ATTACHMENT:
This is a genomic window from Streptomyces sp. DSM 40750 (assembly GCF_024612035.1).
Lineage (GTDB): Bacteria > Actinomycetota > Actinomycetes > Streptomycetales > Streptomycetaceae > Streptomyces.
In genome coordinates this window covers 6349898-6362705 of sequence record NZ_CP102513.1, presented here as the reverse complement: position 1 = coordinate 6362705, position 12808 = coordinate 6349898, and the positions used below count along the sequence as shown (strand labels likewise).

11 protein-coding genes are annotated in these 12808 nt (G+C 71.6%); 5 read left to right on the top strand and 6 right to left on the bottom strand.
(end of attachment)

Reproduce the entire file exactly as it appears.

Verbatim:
This is a genomic window from Streptomyces sp. DSM 40750 (assembly GCF_024612035.1).
Lineage (GTDB): Bacteria > Actinomycetota > Actinomycetes > Streptomycetales > Streptomycetaceae > Streptomyces.
In genome coordinates this window covers 6349898-6362705 of sequence record NZ_CP102513.1, presented here as the reverse complement: position 1 = coordinate 6362705, position 12808 = coordinate 6349898, and the positions used below count along the sequence as shown (strand labels likewise).

11 protein-coding genes are annotated in these 12808 nt (G+C 71.6%); 5 read left to right on the top strand and 6 right to left on the bottom strand.